Recovering from loss

At the age of 55 his business dispersed, Austin started over. He had managed to not risk the house and had paid off all his debts. He had the Harold Cuningham's Abington Livestock Auction to sell each week as he had for years. He started keeping cattle at home again, as he had before he rented the Pinnacle Rock Farm. The four car garage was converted to a barn where he kept about a dozen head, as well as the occasional horse, sheep, goat, pig, chicken, duck. On two and one half acres the neighbors where not too happy, but since he had owned the property before zoning rules were passed he was "grand fathered" in.

He started focusing more on trading and would make regular rounds of customers who often bought or sold with him.He also started to trade things other than livestock such as hay. Other farmers found themselves in the same predicament he had been in  and he was soon selling many dispersal sales. Zeb Scirpo also started the Middlesex Livestock Auction and asked him to sell it each week. This was soon a great success gave him some security.

He sold the annual 4-H Meat and Animal sale at UCONN each year on teacher's convention day. Mr. Gaylord, the county extension agent for Hartford County, would announce each animal as it came up for sale, and Then he would turn off the microphone and Austin would sell the steer. His voice without the amplifier would be louder and clearer then Mr. Gaylord's was with it. He said that they had tried using it one year and every one had ended up going out side to listen to him. So he always worked without amplification.
 

Favorite Foods and Recipes

As you can tell by his weight, Austin loved to eat. He was a good basic cook and had several favorite dishes he liked to prepare. One was Milk Gravy. He would fry up a half a dozen or so slices of bacon, remove the bacon and add milk and a little flour to the bacon grease and thicken it till it was like a gravy. This was then served with the bacon on toast.

Another less fattening dish which he liked to make was Johnny Cake. He claimed this was a dish from colonial times and was the same a Hoe Cake in the south. You take about ½ a cup of yellow corn meal and pour several tablespoons of boiling water on it. wait a few minutes till the cornmeal is soft and swells, mix in a dollop of molasses, form a small patty, and fry on the griddle.

He also liked to go out to eat. Often Sunday afternoon after church we would go to the Char Far Chinese Restaurant on South Main Street in New Britain. We would always order the same thing, Chow Har Que, Chicken Chow Mien, and Egg rolls.

Another favorite restaurant was Howard Johnson's. The dish I remember  him always getting there was a desert, Indian Pudding, which was a sweet cornmeal pudding served with a dollop of ice-cream. I remember mother trying to reproduce this from an old recipe at home but it didn't come out right.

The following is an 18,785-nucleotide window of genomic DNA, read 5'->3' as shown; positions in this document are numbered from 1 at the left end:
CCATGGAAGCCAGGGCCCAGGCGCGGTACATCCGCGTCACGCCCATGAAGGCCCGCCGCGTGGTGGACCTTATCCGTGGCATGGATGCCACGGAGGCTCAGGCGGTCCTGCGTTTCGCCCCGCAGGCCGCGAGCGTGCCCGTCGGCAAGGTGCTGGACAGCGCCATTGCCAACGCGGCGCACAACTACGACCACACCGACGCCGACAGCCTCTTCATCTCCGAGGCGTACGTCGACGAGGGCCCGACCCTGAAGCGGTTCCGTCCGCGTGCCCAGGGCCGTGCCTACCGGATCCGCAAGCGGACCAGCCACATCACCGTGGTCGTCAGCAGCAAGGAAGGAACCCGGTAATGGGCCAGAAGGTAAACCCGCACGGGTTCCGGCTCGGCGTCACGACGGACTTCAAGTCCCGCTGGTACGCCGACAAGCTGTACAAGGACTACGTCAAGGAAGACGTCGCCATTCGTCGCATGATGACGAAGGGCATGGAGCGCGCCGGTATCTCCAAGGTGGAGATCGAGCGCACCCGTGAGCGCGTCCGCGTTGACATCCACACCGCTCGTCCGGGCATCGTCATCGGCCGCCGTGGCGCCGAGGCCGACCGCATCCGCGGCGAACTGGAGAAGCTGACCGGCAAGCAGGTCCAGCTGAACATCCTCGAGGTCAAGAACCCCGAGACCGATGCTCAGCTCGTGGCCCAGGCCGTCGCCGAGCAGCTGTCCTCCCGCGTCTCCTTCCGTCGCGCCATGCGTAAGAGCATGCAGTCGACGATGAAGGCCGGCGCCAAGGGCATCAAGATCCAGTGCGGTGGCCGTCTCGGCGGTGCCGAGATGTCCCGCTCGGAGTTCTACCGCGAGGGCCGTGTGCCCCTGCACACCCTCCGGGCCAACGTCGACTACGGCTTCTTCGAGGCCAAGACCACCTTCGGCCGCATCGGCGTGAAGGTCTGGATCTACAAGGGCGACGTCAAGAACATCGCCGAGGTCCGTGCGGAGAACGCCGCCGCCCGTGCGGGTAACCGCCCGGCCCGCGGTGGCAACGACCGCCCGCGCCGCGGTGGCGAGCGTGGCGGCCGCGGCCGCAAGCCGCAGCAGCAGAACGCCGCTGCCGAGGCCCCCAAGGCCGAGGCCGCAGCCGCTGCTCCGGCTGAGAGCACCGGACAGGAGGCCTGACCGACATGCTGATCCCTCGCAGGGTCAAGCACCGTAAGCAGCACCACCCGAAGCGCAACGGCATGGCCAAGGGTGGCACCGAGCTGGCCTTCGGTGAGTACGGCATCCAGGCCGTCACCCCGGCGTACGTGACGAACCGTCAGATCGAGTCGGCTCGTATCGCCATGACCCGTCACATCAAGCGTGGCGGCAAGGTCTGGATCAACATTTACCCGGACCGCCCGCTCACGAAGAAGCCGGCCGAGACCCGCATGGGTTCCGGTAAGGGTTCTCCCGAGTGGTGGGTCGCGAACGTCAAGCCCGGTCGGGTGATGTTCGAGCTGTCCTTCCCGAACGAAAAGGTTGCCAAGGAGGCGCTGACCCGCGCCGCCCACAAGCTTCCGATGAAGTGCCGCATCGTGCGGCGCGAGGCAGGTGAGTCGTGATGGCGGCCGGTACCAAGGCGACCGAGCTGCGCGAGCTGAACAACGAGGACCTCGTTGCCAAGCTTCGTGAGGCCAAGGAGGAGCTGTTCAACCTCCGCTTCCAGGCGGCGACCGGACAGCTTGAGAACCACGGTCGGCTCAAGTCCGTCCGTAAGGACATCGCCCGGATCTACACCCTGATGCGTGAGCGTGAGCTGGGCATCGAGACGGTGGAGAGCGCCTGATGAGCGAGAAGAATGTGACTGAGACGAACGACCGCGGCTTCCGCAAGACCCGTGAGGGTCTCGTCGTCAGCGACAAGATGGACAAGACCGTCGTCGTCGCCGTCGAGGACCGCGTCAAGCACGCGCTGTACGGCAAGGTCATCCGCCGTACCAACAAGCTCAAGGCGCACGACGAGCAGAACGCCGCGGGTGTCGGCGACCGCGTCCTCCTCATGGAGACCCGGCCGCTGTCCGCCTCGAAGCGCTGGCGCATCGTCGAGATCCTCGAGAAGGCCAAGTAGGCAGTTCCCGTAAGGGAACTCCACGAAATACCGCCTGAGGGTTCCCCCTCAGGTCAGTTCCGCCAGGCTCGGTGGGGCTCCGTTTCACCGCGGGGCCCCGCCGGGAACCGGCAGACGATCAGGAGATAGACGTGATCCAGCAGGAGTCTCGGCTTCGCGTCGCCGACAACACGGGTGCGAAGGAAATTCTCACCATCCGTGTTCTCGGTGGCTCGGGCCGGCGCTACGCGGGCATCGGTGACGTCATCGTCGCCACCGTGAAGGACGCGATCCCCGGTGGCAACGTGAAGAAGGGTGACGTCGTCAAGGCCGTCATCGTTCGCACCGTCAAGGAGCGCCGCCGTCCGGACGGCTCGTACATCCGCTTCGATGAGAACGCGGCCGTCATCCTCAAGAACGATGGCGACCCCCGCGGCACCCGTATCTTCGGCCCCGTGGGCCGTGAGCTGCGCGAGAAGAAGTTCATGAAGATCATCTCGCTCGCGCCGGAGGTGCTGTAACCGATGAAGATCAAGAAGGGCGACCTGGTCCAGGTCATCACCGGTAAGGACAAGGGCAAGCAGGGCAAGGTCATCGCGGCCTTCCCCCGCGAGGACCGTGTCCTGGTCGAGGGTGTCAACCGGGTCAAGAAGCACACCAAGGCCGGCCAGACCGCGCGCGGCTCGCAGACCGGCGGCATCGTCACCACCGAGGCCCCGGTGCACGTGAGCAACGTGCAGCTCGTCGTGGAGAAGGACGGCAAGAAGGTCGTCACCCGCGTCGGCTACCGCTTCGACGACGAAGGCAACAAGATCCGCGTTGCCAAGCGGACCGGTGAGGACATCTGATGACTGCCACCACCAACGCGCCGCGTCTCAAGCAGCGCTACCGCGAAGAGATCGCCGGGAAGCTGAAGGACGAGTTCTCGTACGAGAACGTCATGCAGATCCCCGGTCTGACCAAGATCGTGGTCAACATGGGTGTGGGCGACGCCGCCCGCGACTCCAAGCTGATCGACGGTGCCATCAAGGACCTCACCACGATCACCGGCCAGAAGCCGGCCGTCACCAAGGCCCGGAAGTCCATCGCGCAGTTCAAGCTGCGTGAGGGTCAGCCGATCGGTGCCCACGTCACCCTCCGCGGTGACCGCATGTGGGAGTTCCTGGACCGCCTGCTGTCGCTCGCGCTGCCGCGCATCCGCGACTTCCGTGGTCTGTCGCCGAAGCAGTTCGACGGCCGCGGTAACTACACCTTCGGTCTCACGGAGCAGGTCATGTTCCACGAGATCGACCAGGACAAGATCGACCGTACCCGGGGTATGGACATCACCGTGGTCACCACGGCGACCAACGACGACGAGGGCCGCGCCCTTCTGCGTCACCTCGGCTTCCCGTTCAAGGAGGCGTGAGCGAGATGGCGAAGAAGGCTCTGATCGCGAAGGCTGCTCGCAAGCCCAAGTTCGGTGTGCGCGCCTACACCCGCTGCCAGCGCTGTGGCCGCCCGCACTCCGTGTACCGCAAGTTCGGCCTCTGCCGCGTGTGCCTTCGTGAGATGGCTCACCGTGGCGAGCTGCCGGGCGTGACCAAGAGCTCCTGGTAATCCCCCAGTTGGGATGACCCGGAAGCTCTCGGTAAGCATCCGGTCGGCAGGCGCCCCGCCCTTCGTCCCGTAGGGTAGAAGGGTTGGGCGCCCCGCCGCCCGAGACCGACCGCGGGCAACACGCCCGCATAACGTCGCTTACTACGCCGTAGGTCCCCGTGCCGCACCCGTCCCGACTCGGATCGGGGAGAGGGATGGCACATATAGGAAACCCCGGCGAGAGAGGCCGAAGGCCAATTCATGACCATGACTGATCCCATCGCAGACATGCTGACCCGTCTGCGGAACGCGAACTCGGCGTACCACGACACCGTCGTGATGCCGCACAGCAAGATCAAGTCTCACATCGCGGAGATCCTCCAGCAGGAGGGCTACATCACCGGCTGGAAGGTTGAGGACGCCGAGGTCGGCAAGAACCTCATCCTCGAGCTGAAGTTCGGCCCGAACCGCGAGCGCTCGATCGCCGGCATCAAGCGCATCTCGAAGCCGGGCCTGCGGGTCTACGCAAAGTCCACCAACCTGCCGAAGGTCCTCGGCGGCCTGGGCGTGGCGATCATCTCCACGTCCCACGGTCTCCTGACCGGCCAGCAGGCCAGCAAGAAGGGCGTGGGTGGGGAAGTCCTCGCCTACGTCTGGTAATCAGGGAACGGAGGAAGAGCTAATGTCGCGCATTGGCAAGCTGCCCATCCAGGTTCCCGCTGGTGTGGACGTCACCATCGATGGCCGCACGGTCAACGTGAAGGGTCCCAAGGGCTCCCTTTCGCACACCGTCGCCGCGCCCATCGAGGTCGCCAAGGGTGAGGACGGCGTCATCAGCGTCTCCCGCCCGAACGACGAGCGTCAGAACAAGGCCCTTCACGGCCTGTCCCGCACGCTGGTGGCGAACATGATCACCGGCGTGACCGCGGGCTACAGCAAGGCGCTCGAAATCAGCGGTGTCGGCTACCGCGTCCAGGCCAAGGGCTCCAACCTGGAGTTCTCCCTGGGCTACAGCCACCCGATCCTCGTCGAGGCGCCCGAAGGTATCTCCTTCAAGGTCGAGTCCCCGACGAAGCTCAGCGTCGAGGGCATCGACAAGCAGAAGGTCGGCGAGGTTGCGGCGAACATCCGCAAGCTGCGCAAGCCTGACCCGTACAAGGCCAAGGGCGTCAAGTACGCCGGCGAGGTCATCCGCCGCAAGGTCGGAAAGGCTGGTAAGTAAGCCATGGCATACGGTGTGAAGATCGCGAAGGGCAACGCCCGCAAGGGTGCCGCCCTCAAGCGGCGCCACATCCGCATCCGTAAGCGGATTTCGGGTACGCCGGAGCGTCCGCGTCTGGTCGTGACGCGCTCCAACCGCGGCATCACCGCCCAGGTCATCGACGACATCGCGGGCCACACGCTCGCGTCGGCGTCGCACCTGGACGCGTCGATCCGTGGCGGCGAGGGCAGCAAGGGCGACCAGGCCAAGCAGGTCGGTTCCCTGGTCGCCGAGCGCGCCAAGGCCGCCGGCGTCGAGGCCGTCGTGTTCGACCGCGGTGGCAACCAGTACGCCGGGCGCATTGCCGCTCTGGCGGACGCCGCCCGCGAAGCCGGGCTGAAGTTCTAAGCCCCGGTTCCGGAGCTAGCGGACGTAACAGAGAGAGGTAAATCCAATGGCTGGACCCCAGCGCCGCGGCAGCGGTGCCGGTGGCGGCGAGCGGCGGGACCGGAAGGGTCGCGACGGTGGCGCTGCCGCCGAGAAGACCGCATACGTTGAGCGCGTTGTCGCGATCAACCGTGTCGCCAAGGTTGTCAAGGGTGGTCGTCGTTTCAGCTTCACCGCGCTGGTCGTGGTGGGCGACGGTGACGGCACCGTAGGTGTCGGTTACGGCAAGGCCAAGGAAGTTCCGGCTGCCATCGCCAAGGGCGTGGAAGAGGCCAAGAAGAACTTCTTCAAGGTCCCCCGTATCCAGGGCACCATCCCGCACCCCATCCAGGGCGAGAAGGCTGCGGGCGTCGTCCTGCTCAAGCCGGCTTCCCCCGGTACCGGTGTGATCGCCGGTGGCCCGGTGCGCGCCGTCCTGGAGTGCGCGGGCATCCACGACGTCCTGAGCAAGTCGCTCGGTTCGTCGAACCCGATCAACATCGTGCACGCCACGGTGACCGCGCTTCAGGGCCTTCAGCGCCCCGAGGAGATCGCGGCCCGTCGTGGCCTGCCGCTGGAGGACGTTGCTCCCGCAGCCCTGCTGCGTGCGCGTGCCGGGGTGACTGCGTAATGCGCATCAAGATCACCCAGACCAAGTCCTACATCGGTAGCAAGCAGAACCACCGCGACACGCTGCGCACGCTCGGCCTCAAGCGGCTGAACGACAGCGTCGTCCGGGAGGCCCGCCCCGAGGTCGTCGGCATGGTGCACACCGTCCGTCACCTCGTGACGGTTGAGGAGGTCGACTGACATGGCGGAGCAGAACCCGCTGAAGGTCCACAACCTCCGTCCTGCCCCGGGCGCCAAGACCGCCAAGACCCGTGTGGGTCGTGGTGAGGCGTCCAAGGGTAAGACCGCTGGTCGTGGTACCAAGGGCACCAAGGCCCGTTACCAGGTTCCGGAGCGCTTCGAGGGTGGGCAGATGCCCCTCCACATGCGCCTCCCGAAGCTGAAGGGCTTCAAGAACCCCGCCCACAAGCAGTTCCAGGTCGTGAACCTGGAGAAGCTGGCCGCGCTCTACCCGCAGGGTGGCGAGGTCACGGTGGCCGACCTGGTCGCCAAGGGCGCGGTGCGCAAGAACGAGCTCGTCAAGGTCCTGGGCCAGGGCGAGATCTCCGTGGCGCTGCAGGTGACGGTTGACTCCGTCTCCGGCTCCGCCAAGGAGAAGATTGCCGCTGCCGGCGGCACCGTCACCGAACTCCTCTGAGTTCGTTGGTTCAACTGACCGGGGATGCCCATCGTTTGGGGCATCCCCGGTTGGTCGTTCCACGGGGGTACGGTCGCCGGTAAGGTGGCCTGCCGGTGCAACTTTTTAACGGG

Considering his diet it's not surprising he had very high blood pressure.
 
 
 

On Sunday July 17th 1966, it was a bright sunny summer noontime. Austin had been out in the side yard stacking some hay bales which he had bought to feed the stock. Ells and Claudette brought Eldon LaForge  by to ask him to notarize some papers as he was a notary public. He went in to the house and sat down to look at the papers . He got out of his chair to walk across the room to get his stamp. But fell to the floor. Mother called Ells and Claudette who were outside. Claudette took one look at him and said “He's had a stroke, call the doctor, Let's get him to the hospital. He looks just like my mother did.” Ells and Eldon walked him out to the car and drove him to the hospital. It was a cerebral hemorrhage. There were several more and he died a week later on July 24, 1966. He was 59 years old.

This is an obituary which ran on the editorial page of the Plainville News.
 
 

The Silent Auctioneer

The voice of the auctioneer is silent. Austin D. Lathrop, cattle dealer, auctioneer, farmer and friend of the animal world, died Sunday.
He had a "heart as big as an elephant" and was ready with a helping hand when asked to assist with ailing livestock. He would think nothing od answering a call in the middle of the night to administer with his knowledge and skill of animal husbandry.
In great demand throughout the area as an auctioneer, "Pete" as he was known to many, was on hand at cattle, sheep, and livestock auctions, and an occasional auction of antiques.
At the University of Connecticut where he was graduated in 1930, he majored in animal husbandry and at one time owned 80 head of cattle himself. It was at the University that he met his wife, The former Marion WIlcox.
His trade marks were his heavy eyebrows, ten gallon hat and coveralls. The voice of Austin D. Lathrop was seldom soft, for he was blessed with the voice of an auctioneer. That voice though silent, will be remembered by many.






jlathrop@erols.com